Over the course of TRAT, I took nearly nine hundred high quality digital images, using a Nikon D80 loaned to me by a very nice man called Graham. Graham clearly trusts me with his lovely camera far more than I trust myself, but having such a good quality bit of kit has allowed me to document TRAT as never before.
Of course, a lot of these are duplicates and many of them aren’t really worth keeping, but I’ve now narrowed the shots down to a few hundred that you will all want. I’ve just had a stack of DVDs delivered and in the next few days, I’m going to be burning one for each of the riders and support crew. Expect one to be turning up in your letterbox soon.
If you’re not a rider or a crew member and you’d still like a copy, get in touch – for a suitable donation to BST, we can arrange a DVD for you!
En route back from Lancaster, we stopped for coffee at a service station and there was an impromptu baring of arms. First place goes to Iain:
With an honourable mention to Phil:
Let that be a lesson to any future riders – slap on the factor thirty if you’re going TRATing in this sort of weather!
A huge thanks to our hosts for lunch at Golspie. The cakes and puddings have passed into the stuff of legend:
If you think that the TRATers are hard as nails, these two guys were doing LEJOG in five days. Respect…
This chap is Ian’s partner Briony’s dad, on day 99 of his LEJOG walk. Yes, walk! We met him on the A99 and it was a terrible shame we couldn’t stay with him for longer, but we needed to push on to Wick. Hopefully, he should be at John O’Groats by day 102 of his walk, Monday.
Very early on Sunday morning, eight riders set off from Land’s End. Yesterday evening at a little past nine o’clock, the same riders arrived at John O’Groats, six days later. Their journey of 874 miles wasn’t an easy one. They all faced an immense personal and physical challenge and each one of them has triumphed against an event that many would consider impossible. My respect for these guys is unlimited. They’re all heroes.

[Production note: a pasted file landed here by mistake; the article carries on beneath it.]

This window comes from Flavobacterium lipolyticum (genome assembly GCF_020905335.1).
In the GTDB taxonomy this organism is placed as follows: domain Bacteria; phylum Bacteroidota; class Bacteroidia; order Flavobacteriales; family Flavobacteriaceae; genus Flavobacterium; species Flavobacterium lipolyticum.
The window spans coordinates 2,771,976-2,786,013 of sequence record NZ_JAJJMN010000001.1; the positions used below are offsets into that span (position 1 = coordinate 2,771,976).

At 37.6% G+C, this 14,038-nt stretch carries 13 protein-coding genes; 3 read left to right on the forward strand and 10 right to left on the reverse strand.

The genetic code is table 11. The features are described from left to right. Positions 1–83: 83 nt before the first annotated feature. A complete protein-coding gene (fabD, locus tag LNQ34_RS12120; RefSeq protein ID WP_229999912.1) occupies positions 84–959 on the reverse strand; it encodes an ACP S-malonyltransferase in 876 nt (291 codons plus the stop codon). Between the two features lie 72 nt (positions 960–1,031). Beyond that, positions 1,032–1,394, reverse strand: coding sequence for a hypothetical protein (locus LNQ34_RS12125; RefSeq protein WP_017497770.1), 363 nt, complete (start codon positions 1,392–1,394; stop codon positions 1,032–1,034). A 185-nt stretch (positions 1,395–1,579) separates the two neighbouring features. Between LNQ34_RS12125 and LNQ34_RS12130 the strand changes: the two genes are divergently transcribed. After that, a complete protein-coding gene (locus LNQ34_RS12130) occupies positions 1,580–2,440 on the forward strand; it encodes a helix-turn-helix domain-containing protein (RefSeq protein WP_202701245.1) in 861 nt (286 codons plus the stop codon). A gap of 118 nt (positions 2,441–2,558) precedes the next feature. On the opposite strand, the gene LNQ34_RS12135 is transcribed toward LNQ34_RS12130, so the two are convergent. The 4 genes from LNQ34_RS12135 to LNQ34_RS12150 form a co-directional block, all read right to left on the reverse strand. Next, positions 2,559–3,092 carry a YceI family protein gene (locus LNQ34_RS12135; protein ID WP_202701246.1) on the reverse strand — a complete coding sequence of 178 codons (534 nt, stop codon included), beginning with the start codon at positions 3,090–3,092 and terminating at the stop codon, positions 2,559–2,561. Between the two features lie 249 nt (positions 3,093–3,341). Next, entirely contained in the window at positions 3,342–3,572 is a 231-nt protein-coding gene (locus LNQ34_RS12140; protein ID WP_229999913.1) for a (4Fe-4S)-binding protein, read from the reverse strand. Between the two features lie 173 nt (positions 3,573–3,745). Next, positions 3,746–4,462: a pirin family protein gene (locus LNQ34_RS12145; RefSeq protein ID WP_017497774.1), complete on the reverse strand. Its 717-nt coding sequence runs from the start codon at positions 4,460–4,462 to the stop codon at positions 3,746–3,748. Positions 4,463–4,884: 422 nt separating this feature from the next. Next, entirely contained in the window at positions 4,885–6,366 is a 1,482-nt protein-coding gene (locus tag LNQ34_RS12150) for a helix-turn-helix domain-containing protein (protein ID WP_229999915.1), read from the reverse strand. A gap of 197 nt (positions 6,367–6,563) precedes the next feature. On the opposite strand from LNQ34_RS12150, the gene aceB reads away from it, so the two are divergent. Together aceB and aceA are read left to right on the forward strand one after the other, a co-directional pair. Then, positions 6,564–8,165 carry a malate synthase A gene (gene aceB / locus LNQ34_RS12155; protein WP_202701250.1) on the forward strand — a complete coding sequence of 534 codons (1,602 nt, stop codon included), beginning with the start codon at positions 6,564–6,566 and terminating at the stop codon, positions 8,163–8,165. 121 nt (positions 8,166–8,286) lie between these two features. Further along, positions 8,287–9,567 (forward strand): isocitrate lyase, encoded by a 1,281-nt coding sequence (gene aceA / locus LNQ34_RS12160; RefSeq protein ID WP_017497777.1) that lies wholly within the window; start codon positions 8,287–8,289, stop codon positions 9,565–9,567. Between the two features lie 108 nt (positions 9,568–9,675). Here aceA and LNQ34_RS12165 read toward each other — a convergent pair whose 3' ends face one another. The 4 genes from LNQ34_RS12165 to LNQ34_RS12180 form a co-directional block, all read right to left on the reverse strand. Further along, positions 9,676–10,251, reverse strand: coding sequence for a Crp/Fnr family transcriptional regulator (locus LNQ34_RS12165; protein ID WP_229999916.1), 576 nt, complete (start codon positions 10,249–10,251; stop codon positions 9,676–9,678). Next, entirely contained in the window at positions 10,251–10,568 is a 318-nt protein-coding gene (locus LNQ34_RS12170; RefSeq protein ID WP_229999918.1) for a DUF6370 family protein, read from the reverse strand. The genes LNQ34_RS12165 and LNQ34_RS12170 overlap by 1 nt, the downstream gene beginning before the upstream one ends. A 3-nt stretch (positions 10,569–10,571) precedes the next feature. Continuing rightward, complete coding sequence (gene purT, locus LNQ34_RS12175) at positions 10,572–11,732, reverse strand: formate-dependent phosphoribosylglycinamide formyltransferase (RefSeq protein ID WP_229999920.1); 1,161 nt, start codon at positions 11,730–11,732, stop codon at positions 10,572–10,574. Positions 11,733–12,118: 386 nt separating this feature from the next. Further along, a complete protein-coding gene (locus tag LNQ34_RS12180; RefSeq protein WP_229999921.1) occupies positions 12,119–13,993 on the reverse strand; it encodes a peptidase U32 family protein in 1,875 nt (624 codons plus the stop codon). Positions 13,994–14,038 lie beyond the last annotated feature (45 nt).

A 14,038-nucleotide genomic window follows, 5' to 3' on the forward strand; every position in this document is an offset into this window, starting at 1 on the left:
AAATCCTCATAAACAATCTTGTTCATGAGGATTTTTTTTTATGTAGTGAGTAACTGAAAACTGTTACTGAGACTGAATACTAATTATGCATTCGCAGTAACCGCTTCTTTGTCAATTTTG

I think our Race Organiser, Allan, summed it up best last night over a pint in the hotel bar. As our team goes their separate ways today, he asked them to consider the fact that by riding this event, they have all saved the lives of a number of people living in South Africa. By raising the money that they have, some at very short notice, they have all made a very real contribution to relieving the suffering of people that they have never met.
Here’s some photos. There will be many more.
I didn’t get an opportunity to upload this the other day. You can’t go past Lynn’s Raven Cafe at Prees heath and not stop for a bacon butty. Well, unless you’re not into fried piggy. In which case, they do some very fine egg butties…
It was a long, long day today. Well over 150 miles and the last eighty were largely on the A9, not the most hospitable environment for tired cyclists.
But thanks to a tailwind and a lot of high spirits, we arrived at Alltnacriche, just down the road from Avimore at about eight o’clock. Cue a flurry of showers and a well-ordered queue for an Athelete’s Angels massage.
Iain’s sister Mairi came to meet us just outside Pitlochry and rode with the team all the way here. A fresh face in the peleton was a great psycological boost.
Chef John was absolutely delighted at the facilities here. He’s got a full professional kitchen and he’s not afraid to use it…